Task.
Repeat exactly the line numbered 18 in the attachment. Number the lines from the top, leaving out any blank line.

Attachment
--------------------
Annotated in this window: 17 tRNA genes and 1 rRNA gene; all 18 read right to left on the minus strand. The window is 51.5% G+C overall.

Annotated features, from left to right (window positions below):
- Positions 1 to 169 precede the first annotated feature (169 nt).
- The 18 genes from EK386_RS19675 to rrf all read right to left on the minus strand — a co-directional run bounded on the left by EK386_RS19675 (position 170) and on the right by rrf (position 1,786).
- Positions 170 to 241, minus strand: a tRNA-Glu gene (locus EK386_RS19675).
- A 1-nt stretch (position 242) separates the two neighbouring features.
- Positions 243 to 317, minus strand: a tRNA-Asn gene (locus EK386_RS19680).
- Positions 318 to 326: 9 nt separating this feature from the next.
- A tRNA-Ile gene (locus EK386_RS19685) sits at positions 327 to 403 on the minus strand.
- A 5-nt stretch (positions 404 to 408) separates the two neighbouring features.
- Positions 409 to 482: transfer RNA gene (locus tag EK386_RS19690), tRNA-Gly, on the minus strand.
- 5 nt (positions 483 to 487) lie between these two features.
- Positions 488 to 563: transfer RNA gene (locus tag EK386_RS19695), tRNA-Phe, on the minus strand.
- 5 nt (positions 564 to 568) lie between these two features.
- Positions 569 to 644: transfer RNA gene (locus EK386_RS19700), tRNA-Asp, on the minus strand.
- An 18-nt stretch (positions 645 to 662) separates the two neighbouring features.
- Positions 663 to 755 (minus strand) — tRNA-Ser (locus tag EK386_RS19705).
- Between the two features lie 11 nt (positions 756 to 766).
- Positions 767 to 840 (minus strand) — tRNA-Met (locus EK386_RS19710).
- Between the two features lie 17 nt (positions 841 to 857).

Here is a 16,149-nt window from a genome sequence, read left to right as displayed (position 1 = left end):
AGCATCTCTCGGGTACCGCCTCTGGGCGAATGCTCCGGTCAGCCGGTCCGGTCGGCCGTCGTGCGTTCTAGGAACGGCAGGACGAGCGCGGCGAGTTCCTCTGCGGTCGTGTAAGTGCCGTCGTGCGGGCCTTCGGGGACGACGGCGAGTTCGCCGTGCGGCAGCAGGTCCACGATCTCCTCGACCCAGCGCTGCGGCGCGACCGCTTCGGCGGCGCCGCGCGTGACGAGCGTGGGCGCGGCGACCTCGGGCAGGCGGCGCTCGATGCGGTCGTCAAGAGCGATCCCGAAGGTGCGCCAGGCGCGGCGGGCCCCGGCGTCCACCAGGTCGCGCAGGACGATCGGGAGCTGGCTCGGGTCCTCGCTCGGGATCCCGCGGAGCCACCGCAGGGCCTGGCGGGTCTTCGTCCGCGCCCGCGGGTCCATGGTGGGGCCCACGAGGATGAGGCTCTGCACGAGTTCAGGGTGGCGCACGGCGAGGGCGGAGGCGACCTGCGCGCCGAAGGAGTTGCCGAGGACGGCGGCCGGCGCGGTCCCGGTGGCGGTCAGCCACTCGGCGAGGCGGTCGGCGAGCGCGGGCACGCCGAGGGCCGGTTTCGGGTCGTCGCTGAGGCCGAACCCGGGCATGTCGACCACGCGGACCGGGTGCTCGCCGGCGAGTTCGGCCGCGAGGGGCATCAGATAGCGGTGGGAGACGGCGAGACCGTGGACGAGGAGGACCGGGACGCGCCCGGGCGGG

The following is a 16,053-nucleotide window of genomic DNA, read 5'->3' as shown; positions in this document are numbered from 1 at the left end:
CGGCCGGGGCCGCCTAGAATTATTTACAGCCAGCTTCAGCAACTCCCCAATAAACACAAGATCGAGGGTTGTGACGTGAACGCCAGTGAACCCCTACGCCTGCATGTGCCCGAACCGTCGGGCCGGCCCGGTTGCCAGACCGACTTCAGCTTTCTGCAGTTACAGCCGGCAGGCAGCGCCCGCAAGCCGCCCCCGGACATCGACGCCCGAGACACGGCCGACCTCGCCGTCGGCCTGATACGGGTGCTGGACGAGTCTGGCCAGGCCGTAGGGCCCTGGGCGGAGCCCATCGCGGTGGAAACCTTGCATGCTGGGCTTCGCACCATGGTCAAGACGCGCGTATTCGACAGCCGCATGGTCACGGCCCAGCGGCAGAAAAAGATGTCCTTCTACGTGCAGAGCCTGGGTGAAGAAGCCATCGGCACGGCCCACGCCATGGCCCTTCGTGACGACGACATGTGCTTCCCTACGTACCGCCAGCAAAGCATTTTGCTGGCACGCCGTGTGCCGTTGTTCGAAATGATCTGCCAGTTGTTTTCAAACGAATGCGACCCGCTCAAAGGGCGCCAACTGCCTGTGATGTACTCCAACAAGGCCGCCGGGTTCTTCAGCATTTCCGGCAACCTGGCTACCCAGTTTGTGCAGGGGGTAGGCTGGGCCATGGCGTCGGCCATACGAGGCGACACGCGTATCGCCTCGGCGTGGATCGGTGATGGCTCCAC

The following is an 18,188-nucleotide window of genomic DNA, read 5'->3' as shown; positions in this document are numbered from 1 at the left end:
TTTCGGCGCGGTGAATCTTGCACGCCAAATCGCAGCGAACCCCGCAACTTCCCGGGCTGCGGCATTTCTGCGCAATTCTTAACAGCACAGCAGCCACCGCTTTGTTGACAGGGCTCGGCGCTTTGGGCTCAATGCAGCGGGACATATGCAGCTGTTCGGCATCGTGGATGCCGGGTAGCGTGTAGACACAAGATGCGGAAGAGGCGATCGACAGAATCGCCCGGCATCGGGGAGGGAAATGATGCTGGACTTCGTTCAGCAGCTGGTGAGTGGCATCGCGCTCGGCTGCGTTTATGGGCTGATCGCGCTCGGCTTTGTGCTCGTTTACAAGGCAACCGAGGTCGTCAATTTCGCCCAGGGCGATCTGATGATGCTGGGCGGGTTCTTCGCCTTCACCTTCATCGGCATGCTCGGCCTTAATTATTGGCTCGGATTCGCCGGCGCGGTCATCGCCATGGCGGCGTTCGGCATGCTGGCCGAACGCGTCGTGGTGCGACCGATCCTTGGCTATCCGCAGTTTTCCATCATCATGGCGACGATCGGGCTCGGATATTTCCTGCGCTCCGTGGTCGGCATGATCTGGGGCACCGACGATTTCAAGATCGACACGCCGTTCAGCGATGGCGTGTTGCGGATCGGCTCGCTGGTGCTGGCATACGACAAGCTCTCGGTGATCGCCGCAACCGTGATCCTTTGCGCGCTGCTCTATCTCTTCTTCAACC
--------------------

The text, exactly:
- Between the two features lie 11 nt (positions 756 to 766).